The ZUK Z1 is supposed to be an "out of the box" device, at least outside of Lenovo's usual box. Lenovo will soon move its mobile division under the storied Motorola brand for better name recognition in the West, while backing the ZUK startup.
The Z1 doesn't live up to the outsider status, phones with 5.5" 1080p screens and a mid-range price are the most popular category these days. Its two advanced features - fingerprint reader and optical image stabilization - are rare, but can still be found in similar devices. The 8MP selfie camera is great, but not unique either.
ZUK put together some very good quality hardware. The screen (with a bit of tuning) is very accurate color-wise, bright enough too, the metal frame is sturdy, the chipset does great for gaming and the camera hardware is solid.
Unfortunately, the phone is somewhat let down by the software. The software package feels superficially familiar, but that's because many apps are based on AOSP code. The Cyanogen-customized apps were often disappointing, the camera is the easiest example - it fails at 1080p@30fps, while Google Camera does it easily. The video player software does not do the hardware justice either.
There's another issue, the software updates, but it's not what you think. They are too common. Yes, it's great that any issues are fixed quickly (e.g. Stagefright is already patched) and that new features arrive quick, but we quickly got tired of waiting for the "Android is upgrading..." screen to complete. It just feels like we've flashed an unofficial Nightly CyanogenMod ROM on it.
Much like the ZUK Z1, the Motorola Moto X Play is at an arm's length from the Lenovo parent. It has a 5.5" 1080p screen in a more compact but thicker body and a 21MP main camera. It doesn't do 2160p video like the Moto X Style and no OIS either. Plus, the selfie camera is a 5MP shooter.
The chipset is weaker, mainly the GPU, and it has 2GB of RAM. The storage is expandable, though not as much as the ZUK out of the box. Motorola's commitment to updates has been called into question recently, after it cut support for the eight-month old Moto E 2nd gen. With Cyanogen hard at work on their Android AOSP fork and with constant updates flying in every other day, the ZUK Z1 is much more likely to stay on top of the latest Android has to offer.
The OnePlus 2 has a fingerprint reader like the ZUK Z1 and unlike the Moto X Play. It too has a 5.5" 1080p screen, but this one ups its game with a newer Snapdragon 810 chipset (downclocked). The camera department boasts a 13MP camera with OIS on the back, 5MP on the front.
Just keep in mind that the base OnePlus 2 model has only 16GB of storage (non-expandable, 3GB RAM). A better comparison (but pricier) is the 64GB version with 4GB RAM.
The Meizu MX5 switches things around with an all-metal body and an AMOLED display. It's still 5.5" big with 1080p resolution though. It has a fingerprint sensor and a 20.7MP camera with a large sensor (1/2.3") and 2160p video capture and laser autofocus (no OIS though). The selfie camera is 5MP.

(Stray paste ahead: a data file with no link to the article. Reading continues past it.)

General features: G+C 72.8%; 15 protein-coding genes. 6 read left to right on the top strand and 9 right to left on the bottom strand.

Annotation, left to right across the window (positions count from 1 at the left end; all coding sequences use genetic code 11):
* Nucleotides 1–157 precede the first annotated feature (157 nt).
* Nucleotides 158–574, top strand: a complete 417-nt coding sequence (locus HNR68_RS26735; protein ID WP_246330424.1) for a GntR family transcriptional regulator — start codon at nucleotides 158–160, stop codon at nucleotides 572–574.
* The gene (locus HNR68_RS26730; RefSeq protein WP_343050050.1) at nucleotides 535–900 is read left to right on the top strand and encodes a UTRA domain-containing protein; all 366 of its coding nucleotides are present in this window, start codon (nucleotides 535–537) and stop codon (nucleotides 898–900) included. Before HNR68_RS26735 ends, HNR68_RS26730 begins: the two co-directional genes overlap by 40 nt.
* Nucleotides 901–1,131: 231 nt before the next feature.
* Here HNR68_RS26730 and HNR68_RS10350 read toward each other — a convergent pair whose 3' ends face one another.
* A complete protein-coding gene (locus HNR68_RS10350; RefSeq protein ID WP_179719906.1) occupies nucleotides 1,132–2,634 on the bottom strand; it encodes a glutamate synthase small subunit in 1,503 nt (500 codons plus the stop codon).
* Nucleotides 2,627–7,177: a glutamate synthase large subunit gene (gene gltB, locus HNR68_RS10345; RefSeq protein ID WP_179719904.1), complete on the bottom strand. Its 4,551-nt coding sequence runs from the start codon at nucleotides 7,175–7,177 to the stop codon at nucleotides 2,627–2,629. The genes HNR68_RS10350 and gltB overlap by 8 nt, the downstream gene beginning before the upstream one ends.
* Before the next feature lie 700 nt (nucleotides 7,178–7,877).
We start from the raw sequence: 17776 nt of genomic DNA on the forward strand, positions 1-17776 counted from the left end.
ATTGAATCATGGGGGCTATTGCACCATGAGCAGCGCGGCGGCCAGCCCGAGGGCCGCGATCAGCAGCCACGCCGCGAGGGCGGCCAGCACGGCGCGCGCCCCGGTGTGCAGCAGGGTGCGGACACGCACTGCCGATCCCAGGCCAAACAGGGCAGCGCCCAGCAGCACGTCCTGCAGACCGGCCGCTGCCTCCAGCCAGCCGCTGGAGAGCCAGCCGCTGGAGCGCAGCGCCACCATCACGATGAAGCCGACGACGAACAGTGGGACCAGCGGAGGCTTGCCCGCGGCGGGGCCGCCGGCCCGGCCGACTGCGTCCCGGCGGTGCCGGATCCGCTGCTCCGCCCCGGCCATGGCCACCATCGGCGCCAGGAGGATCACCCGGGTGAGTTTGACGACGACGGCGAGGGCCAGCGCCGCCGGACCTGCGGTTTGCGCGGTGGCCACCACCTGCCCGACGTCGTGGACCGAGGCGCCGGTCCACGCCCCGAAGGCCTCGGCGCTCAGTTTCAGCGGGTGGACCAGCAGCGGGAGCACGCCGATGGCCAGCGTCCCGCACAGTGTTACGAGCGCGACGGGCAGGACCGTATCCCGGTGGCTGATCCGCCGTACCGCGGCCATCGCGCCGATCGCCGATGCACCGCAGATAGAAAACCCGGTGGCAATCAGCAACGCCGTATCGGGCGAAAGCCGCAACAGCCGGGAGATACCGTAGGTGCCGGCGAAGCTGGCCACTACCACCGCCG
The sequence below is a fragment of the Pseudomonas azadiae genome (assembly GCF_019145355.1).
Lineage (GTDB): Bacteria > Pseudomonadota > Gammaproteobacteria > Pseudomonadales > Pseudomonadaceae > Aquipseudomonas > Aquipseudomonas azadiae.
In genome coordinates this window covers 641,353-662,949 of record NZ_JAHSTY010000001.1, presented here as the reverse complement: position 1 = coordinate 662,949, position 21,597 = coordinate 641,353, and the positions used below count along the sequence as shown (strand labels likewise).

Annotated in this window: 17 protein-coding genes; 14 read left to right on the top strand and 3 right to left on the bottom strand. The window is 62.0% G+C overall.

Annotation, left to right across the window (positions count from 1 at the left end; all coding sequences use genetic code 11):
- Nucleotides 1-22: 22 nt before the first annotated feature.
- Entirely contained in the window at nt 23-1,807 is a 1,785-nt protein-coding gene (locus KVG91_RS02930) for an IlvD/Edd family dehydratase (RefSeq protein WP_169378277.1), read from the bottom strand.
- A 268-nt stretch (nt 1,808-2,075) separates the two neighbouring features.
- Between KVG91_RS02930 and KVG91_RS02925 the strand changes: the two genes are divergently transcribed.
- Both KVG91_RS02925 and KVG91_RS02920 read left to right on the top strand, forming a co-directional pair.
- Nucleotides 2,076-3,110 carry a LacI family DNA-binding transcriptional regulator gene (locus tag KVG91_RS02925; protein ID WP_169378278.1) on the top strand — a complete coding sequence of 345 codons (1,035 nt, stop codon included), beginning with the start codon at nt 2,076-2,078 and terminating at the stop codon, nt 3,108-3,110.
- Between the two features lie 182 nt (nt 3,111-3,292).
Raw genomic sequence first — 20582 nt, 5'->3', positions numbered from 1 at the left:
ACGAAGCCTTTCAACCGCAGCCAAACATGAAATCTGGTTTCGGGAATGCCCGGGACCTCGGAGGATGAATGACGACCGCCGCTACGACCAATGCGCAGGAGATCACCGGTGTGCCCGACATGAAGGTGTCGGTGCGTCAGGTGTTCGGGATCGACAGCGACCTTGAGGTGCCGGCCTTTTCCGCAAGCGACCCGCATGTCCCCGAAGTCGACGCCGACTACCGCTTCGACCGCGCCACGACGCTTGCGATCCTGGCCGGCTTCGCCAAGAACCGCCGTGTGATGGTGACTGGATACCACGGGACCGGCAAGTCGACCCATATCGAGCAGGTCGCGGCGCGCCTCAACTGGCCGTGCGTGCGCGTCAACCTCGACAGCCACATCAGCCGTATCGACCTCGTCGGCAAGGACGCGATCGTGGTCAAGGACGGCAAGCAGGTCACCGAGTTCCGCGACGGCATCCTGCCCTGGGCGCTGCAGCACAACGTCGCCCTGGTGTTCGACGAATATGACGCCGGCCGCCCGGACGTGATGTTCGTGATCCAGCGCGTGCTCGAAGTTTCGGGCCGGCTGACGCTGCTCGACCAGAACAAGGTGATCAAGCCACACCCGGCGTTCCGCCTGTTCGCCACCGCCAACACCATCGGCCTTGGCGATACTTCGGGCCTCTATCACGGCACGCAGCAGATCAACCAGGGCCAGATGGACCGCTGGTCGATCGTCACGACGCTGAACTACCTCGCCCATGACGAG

The MediaTek chipset boasts a good GPU by PowerVR and the non-expandable storage goes up to 64GB (with 16GB and 32GB versions).
The Xiaomi Redmi Note 2 is a popular 5.5" 1080p phone too. It uses the same MediaTek chipset as the MX5, and has a microSD slot. The 13MP camera lacks OIS, but has hybrid phase detection autofocus.
The Redmi Note 2 is quite affordable, though it comes with some compromises like a sub-par battery life, only 2GB of RAM, no NFC and only 720p video from the 5MP selfie camera.
Here's one from the Lenovo mothership too, the K3 Note. It has a MediaTek chipset with a different GPU, a Mali that's able to hold its own against the aging Adreno 330. Like the Xiaomi, this one has 2GB of RAM and expandable built-in storage.
If you're okay with a 2014 device, the LG G3 is in this price range too. Its 5.5" screen has QHD resolution - it's sharp and bright, though the contrast was disappointing. It does have a 13MP camera with 2160p video and OIS. No fingerprint reader though.
The chipset is essentially the same, Snapdragon 801, especially if you get the 3GB/32GB version (there's a 2GB/16GB version as well).
In the end the ZUK Z1 feels like a great product in the making, but it's not ready for prime time. It's affordable, but not cheap, so you'll be disappointed each time the software messes up.
We'd say that with constant updates it will eventually be polished to perfection, but there are quite a few stories of a device starting off with Cyanogen OS and moving away from it. OnePlus is a prime example, the partnership with Yu looked shaky for a moment (but is reportedly steady now).
The hardware on the Z1 is really quite good - the screen, fingerprint reader, the chipset all pleased us with their performance. The ZUK Z1 has teething pains that hurt its eligibility in the face of so many options (from makers that are now past such growing pains) so much so that we're already looking out for the ZUK Z2, hopefully in the making.